Although not critical to a determination of this appeal in its present posture, some analysis of General Motors' operations in the District enlarges understanding of the issue we do face. The company's principal business is the manufacture and sale of automobiles, trucks and other vehicles, and parts and accessories. No manufacturing or assembly is conducted within the District, but takes place primarily in Michigan, Delaware, and Maryland as to products sold in the District. Orders from dealers are received and filled, and title passes, outside the District.

In addition to a central management staff located primarily in Detroit, Michigan, General Motors is organized into divisions, which operate substantially independently of each other. Of the five Car Divisions, four (Pontiac, Buick, Oldsmobile, and Chevrolet) have substantially identical operations throughout the country. Within the District in 1957 and 1958, Pontiac and Buick had four dealers each, Oldsmobile and Chevrolet five each. Subject to certain exceptions immaterial here, these divisions sold their products only to authorized dealers.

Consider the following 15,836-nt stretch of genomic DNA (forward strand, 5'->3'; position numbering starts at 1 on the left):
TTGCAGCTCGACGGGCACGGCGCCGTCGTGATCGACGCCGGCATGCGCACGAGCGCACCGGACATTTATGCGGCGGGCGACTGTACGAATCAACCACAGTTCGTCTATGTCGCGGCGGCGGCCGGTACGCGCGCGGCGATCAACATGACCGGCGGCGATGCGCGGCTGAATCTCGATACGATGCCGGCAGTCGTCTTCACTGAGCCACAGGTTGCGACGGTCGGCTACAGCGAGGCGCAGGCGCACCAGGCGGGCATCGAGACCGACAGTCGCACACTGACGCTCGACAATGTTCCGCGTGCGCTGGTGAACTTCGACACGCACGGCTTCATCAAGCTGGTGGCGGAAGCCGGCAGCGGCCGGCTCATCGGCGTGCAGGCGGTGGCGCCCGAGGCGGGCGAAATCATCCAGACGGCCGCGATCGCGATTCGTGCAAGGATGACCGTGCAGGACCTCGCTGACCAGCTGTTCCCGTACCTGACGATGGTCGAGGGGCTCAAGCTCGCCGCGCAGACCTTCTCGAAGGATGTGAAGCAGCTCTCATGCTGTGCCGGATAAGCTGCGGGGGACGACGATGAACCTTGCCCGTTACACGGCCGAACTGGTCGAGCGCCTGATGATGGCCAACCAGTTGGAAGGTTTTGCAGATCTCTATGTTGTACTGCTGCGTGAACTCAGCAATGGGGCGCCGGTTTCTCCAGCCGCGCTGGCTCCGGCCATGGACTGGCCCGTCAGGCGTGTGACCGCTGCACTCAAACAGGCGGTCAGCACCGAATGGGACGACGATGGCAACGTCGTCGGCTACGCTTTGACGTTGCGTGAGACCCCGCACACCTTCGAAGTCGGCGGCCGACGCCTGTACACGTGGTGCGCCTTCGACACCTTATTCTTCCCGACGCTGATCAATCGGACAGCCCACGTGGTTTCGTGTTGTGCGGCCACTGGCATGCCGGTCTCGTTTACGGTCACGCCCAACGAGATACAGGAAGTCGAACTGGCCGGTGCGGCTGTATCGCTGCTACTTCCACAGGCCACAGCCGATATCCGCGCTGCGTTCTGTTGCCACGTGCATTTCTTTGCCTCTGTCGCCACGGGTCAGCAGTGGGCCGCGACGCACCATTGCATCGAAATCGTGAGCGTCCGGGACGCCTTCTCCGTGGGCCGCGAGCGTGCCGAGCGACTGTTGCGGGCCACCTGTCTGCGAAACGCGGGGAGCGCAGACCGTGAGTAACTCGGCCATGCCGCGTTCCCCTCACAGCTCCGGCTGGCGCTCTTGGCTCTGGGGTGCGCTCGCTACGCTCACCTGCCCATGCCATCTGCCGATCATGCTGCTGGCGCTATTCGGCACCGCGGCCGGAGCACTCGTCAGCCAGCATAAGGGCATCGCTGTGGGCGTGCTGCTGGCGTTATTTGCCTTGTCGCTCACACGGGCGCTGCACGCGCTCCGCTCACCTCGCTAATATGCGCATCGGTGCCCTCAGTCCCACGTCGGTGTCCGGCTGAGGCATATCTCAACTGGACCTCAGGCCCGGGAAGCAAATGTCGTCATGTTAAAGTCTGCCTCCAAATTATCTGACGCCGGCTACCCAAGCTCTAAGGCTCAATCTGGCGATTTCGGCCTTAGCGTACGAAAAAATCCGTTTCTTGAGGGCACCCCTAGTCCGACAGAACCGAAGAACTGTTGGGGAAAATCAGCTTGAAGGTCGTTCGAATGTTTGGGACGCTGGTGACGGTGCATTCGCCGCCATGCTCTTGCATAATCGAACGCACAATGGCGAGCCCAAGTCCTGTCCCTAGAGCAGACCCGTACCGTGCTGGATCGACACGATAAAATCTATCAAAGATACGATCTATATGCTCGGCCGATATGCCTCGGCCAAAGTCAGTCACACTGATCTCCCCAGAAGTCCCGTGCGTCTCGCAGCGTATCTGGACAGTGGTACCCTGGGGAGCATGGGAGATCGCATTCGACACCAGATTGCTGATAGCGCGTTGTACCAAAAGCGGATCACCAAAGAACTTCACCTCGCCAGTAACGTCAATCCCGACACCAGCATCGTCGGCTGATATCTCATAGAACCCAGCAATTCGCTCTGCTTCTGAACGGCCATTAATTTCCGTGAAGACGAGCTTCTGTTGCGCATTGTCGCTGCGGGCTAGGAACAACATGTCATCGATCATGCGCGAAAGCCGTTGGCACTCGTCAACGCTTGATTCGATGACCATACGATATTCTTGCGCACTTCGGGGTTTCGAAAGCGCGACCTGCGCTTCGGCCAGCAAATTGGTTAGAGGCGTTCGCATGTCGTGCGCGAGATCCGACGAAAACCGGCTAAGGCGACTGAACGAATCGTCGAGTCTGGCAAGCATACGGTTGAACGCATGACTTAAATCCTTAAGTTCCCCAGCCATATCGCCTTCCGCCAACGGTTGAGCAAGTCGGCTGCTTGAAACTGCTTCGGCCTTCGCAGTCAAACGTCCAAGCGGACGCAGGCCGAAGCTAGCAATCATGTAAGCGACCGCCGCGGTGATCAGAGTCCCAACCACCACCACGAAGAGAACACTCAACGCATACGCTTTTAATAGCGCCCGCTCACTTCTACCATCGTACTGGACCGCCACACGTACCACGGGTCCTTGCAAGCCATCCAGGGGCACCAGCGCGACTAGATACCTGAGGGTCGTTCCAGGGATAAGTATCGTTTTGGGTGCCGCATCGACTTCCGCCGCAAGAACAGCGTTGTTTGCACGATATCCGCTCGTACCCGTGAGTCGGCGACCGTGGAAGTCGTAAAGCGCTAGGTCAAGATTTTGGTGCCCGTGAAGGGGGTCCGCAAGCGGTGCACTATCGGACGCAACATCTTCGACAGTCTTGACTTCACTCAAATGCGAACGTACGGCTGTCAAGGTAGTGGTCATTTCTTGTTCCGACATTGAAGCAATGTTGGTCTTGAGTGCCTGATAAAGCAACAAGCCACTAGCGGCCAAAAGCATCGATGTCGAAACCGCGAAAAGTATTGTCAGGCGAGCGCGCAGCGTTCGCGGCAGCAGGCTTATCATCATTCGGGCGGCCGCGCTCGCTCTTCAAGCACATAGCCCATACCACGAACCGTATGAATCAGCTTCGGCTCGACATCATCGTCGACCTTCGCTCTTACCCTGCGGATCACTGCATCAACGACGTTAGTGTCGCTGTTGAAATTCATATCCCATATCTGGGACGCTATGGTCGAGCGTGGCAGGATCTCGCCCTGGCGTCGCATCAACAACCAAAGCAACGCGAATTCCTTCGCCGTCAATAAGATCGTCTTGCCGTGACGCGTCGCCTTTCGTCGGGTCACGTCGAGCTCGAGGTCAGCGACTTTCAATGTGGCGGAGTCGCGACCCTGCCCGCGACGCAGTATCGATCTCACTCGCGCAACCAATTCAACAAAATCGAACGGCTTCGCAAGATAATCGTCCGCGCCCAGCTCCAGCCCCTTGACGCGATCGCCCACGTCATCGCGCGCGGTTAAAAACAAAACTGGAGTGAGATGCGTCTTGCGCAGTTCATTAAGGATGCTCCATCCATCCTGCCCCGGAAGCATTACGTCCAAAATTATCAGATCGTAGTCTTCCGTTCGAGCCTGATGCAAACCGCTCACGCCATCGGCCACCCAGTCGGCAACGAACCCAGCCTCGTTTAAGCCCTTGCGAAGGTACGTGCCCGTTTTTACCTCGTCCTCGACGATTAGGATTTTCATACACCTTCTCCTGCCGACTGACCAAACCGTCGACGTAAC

Each dealer operated under a "Dealer Selling Agreement" which contained a detailed recitation of the parties' obligations. Besides dealing with price (to the dealer, who was not obligated to resell the product at a particular price) and delivery terms, the agreement required the dealer to maintain a satisfactory place of business. Once the dealer was established in facilities and at a location mutually satisfactory to himself and the division, he agreed not to move to or establish a new or different location, branch sales office, branch service station, or place of business, including any used car lot or location, without the prior written approval of the division. Each dealer agreed to maintain specified standards for capital and net worth. He was required to use a uniform accounting system and submit 90-day sales projections, monthly financial and operating statements, and 10-day reports of sales and inventories; and to permit the company to examine his accounts and records when requested. Each agreement required satisfactory sales performance and service to purchasers, and an adequate staff and inventory of parts and accessories. The dealer was also required to erect certain specified signs necessary to advertise the company's products on a mutually satisfactory basis. Finally, the company could terminate the agreement for failure of the dealer to comply with its terms, and a dealer could terminate with or without cause by giving thirty days' notice.